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This is a score I wrote late last year for a short film made by a friend. It's got some beautiful art and design for an amateur production. Please take a look and a listen, and I'd love to hear what some of you good folks think of the music!

http://www.youtube.com/watch?v=dr6QsQX9lwQ

By way of brief introduction:

Basically there are three themes in the work. The first is the theme for Nature/Creation/Light - first heard when the Chorus sings the Latin hymn, "Lucis Creator Optime" This goes through several variations, including a threatening reading in the brass when the forest is destroyed in a fire.

The second theme is an ascending figure associated with the image of the mountain, seen standing throughout different ages and times through history.

The third theme is for mankind, a motif often played on strings or horns starting with a leaping optimistic fifth which descends again but then climbs higher. It's always touched with a sense of melancholy, doom and weakness, and towards the end sinks into darker territory, but the film ends on a note of hope, with a lydian dissonance which resolves to a tender E major chord.

Hope you enjoy it!

Nicely done Tannhauser - very epic and Wagnerian. Kind of reminds me of Terrance Mallick.

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A piece recently performed by my school orchestra. Yes, I took some cues from Debussy.

https://soundcloud.com/henry-buck/buoy


Tannhauser, I liked your film score. I wonder if you could find ways to fill the space a little more. It wouldn't necessarily take padding in a conventional sense, but something to alleviate the feeling of blockiness. You might look at blending instrumental layers more and staggering entrances.

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A piece recently performed by my school orchestra. Yes, I took some cues from Debussy.

https://soundcloud.com/henry-buck/buoy

Tannhauser, I liked your film score. I wonder if you could find ways to fill the space a little more. It wouldn't necessarily take padding in a conventional sense, but something to alleviate the feeling of blockiness. You might look at blending instrumental layers more and staggering entrances.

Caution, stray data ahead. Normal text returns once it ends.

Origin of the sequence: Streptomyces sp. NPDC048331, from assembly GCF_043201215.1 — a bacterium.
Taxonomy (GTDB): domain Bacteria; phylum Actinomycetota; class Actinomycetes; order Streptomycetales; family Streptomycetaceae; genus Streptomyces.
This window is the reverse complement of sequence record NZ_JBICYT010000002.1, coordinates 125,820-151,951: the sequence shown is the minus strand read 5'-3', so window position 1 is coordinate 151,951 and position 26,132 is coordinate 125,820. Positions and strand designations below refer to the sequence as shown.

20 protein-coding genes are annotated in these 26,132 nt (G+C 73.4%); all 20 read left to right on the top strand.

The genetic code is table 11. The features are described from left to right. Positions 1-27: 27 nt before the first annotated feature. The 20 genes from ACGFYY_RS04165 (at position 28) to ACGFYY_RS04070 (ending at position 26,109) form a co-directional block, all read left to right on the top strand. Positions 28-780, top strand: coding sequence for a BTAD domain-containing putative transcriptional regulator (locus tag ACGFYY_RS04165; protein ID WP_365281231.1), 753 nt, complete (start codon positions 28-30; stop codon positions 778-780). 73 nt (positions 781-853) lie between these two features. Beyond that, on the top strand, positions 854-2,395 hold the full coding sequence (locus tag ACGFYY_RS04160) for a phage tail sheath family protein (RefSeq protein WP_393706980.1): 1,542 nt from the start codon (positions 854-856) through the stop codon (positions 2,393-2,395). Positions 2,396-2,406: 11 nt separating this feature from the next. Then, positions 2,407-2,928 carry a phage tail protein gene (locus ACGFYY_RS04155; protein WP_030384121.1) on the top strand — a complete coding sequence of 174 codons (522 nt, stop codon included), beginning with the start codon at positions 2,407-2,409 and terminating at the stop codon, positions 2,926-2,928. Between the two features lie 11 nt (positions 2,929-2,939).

Very nice Henry. Reminds me of pastoral Vaughan Williams (ala Serenade for Music) and Gorecki Symphony No. 3 with a little Ravel thrown in - all great. Interesting harp line at the end.

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Henry, based on your Debussy comment I was prepared for more of the unfortunately common problem of "young" composers (poorly) rewriting other composers' music rather than (skillfully) writing their own. I was delighted to hear that wasn't the case at all with your piece, which has the hallmarks of Debussyian sensuality and color but is decidedly sprung from your own mind. Well done.

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Tannhauser, I liked your film score. I wonder if you could find ways to fill the space a little more. It wouldn't necessarily take padding in a conventional sense, but something to alleviate the feeling of blockiness. You might look at blending instrumental layers more and staggering entrances.

Agreed. It's lovely music, especially the choral rendition of the first theme, but I feel like the transitions from the different ideas aren't done in a fashion that supports the film. As a piece on its own, its great, but sometimes the film and the music don't necessarily flow together. The way the different themes are played through is interesting, but sometimes the piece appears to be at war with the visuals. The video also looks quite good by the way. I'm curious about how it was all made!